The Six Alls?  Carlsberg (it burps you all), Tetley's (it Yorkshire's you all) errrm sorry (laboured humour on my part!)

Back on the Rivet Catcher

Even got an apology for the Banks's glass!
Next up, pub five and what I believed would be the final pub of the day - in the relative heaving metropolis of Barnard Castle.  And talking of relatives, my auntie, uncle and cousins live here so suddenly, my bright yellow jacket wasn't as conspicuous as I liked (didn't want to be spotted and get in trouble for not 'announcing' we'd be in the area).  

It didn't help that locating the pub was a struggle, finally finding it hidden down here ......


I'd stayed the night in the Old Well Inn for a serendipitous accidental GBG tick on my 34th birthday, as I was up for a wedding in Greta Bridge, so it was just the micropub I was after today .....


With shopmobility scooter outside and a delightful carpet off-shoot of Wetherspoons, perhaps, not to mention a warming red colour scheme, Firkin Alley, Barnard Castle was what you'd call 'a micropub done perfectly' and with the warm welcome of my previous four pubs today extending into this one, the sense of well being was 'real'.  "You'll be attracting wasps wearing that!" said the affable young male business owner of lengthy beard, to chuckles from the locals at the bar, with a few comments like "fair play to ya for wearing it, lad!"   About time my jacket got the recognition it deserved.  When I wore it for a match at Selhurst Park, Hull City fans simply thought I was a steward.  I've never directed so many people to the bogs and pies in one afternoon!  I digress.  I did wonder if the guv'nor's beard may double as a beehive, but it might've been a weird 'comeback' so I held my tongue.  Our initial love of the indoor cosiness was tempered as about four dogs arrived on mass.  As individual hounds,  all were cute, amusing and loveable but the sum of the parts was a clusterfuck of twog insanity.  Like Dad read my mind, he considered sitting outside,  and being the legendary host he was, our bearded friend helped us get settled at a table in the sunny breeze.  Much nicer.  Dad spied the pub was hosting a beard competition (I think!) to coincide with National Beard Day (hmmm, wonder who'll win that?  I ask with sarcasm) and Dad struggled with the phrase 'bejazzle' so I hypothisised it might be based on 'vajazzled' which was a fun one to explain to him five pubs in.  Quality place, this, get yourselves down.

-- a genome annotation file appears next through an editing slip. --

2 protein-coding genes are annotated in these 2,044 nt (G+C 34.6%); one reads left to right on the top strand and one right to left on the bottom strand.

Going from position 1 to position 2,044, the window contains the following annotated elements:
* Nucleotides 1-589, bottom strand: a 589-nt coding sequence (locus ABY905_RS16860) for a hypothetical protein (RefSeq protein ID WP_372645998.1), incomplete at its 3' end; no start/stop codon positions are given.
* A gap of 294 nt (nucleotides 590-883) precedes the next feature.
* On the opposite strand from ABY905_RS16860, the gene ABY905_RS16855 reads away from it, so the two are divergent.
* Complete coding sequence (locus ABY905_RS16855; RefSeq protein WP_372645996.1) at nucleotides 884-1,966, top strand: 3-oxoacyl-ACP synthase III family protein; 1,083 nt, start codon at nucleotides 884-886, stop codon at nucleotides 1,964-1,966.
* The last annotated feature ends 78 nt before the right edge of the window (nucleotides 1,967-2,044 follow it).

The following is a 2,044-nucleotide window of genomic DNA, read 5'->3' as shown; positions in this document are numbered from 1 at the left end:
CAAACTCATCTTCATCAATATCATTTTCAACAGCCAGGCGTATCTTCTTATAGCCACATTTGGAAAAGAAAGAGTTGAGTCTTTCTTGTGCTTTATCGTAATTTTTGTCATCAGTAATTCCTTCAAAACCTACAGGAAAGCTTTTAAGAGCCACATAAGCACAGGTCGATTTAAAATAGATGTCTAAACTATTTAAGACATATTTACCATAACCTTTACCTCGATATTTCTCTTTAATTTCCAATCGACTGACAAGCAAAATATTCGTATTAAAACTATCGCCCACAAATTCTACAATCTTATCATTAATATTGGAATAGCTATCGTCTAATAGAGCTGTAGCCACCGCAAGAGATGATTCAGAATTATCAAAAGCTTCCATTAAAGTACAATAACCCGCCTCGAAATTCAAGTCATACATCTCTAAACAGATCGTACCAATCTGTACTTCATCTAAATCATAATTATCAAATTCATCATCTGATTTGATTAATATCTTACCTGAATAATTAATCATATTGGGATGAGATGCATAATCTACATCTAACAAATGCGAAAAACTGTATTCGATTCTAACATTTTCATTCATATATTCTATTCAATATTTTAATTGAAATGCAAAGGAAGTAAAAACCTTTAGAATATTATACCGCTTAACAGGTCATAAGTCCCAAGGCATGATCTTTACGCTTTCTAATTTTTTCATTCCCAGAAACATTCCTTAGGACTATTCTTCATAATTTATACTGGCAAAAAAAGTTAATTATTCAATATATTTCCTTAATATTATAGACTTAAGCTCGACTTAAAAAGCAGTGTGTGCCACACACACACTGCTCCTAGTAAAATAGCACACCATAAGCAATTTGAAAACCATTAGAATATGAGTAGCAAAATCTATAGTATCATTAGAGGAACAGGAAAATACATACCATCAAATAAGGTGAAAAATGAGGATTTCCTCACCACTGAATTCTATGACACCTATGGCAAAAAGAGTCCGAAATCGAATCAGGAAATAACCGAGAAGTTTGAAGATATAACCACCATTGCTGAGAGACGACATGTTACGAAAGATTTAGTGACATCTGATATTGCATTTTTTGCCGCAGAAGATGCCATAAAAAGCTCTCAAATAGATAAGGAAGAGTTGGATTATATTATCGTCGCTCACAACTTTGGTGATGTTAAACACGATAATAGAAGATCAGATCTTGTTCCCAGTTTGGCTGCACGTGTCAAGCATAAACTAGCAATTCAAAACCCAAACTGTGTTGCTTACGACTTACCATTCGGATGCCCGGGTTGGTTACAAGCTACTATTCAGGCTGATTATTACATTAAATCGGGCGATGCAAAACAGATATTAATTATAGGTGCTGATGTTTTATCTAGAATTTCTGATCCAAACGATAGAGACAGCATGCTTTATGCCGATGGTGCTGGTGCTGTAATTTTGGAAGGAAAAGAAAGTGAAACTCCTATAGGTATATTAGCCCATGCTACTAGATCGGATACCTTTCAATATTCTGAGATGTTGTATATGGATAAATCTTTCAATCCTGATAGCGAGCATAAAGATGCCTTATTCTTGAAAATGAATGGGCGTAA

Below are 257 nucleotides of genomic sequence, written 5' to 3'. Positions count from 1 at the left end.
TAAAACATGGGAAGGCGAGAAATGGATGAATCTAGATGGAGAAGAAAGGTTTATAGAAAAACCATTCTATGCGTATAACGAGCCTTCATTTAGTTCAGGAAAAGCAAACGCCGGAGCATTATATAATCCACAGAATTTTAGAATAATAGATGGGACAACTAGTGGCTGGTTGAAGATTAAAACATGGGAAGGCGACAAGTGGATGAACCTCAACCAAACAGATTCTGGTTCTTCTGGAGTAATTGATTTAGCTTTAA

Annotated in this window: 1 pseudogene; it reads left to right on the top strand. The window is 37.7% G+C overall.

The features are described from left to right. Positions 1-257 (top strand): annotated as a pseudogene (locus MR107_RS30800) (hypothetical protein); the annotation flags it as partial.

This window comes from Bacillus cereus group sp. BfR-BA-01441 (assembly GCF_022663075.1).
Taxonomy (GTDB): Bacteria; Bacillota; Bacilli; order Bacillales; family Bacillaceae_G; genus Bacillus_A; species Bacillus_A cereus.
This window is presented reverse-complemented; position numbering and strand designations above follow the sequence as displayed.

Bloke struggles to achieve the right level of yellow

That is the carpet you want to see in a pub

Locals and lovely stout

Oh, it is today!  Wonder who won?
 As we drove back down the A1 (M), I admit I dozed off but when I came to, Dad had turned off for the bonus pub I never believed we'd manage, back in North Yorkshire, a preemptive of the highest order in a place no one has ever heard of (think Dukinfield or Lydgate) called Burneston.  

Despite being painted a hopeless shade of grey from head to foot, it complimented the jacket and we pulled up in the car park, and wandered around the front ......


Woodman Inn it was called, and we followed in a couple who were stopping overnight here.  "Just bear with me a minute gentlemen" says the personable American owner with sculptured tache'/beard.  "We've never been described as gentlemen before!" sobs Dad, almost with tears in his eyes, and for a second pub in a row, staff and locals comment on my jacket which I claim is a tactic to help me get served first even when it is three deep at a given bar.  No such problems here, and the American returns for some classic hospitality, reminded me of everything good about North America.  Russ, Mark Crilley, the Southworth's, a bit of Nick Bruels (not sure which bit), and a dash of Captain Jackson from Ripper Street, with fewer autopsies though cut me open and I'd bleed yellow.  Something to do with my liver I guess.  Pub wise ,homelier than I'd been expecting from outside but didn't hold up hugely against our rural Durham classics, yet nice enough.  



GBG Alien Autopsy  

After a nice meal of minced beef, cheesy mash and peas with Mummy n Daddy BRAPA, I required their assistance.  

For when I'd extracted the brewery section of my new GBG the previous night, I'd made a bit of a 'hash' of it.  Now I'm not blaming the two pints of Saltaire Blonde and three pints of Shipyard Pale I'd had in Hedley Verity, L**ds , I think the binding is a lot better this year! 

But the upshot was, I'd not got the pages out 'right to the spine' leaving a horrid clump of 300+ page ends.  Luckily, Dad had the kind of multi-purpose tool selection you'd expect from a handyman 71 year old legend, and Mum had a special guillotine (ooh la la) and a keen artistic eye.  

I wish I'd taken photos, it was quite the scene on the Everitt living room table.  Dad did amazing extracting the clump, but Mum said there was nothing could be done for the back of the book, she had to take it off with the guillotine and reattach it with sellotape.  Fine job, I felt like an exasperated parent hoping their twild's tonsil removal went hitch free.  

Would it stand the test of time?  Or would further surgery be needed?  Find out in a forthcoming blog.  Join me tomorrow/Monday night for the long overdue August Review / Sept preview. 

Si